I was reading an article on the BBC News website about the Danish commune Christiania that was set up around 40 years ago as a squat and recently won the legal right to run itself. (See the article in question here: Denmark Christiania: New challenges for Copenhagen's hippy zone).
What seemed to have started off as a peaceful commune, where people looked to live in an alternative community, growing their own food, diverse, a place where artistic freedom is allowed to be let loose - basically your idea of a perfect, harmonious and happy way of life. Well for me, anyway. I lived on a kibbutz in Israel for months and loved it do much that I dream about going back and doing it again - forever.
But reading through this article, and through my own experiences on the kibbutz, and talking to others who have tried communal living on a grander scale than just sharing an apartment, there are always cracks in the veneer. I just think that human nature just doesn't always allow for things to run smoothly, especially when sharing with others is involved. Some humans are natural leaders and some a natural followers, and sometimes the natural leaders want more than everyone else. And however much of an idealist I may be, I am aware that a lot of humans are not "good" people ("good" meaning people who want to live their lives by helping and loving others), and that many are more than happy to stomp over others to feel better about themselves.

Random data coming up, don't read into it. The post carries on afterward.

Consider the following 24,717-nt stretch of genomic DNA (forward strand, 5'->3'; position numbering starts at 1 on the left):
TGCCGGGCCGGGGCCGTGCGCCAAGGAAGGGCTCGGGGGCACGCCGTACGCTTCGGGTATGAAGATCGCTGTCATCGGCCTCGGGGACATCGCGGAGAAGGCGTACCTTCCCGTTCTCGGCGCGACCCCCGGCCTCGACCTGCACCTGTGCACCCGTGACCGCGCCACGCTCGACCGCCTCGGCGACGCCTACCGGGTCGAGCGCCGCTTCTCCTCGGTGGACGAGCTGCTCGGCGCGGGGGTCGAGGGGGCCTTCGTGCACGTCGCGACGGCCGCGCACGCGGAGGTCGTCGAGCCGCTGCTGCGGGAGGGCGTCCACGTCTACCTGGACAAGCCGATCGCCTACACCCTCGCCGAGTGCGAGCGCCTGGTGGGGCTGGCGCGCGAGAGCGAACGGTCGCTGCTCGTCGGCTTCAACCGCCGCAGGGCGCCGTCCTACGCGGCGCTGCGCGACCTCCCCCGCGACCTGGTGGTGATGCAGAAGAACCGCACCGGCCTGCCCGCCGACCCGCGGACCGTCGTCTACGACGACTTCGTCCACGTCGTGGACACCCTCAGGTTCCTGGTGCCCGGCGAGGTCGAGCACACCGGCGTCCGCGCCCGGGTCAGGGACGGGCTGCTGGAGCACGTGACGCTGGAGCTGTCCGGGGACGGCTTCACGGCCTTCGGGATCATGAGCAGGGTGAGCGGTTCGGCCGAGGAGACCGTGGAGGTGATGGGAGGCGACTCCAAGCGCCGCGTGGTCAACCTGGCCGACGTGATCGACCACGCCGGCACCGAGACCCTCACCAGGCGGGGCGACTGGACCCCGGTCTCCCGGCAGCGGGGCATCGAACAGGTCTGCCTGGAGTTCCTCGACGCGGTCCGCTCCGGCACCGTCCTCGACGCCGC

So, in the end, can these types of communes really work in our societies? In the case of Christiania, for example, it appears that organised crime and hardcore drug trafficking is taking over what used to be a hippiesque pot-selling area. So are these types of idealistic living situations just that? A nice utopic idea of peaceful living that just can't work out, however hard we try?
I think am going to still continue to dream about the community that I want to live in on an island by the warm sea some day.
Food for thought.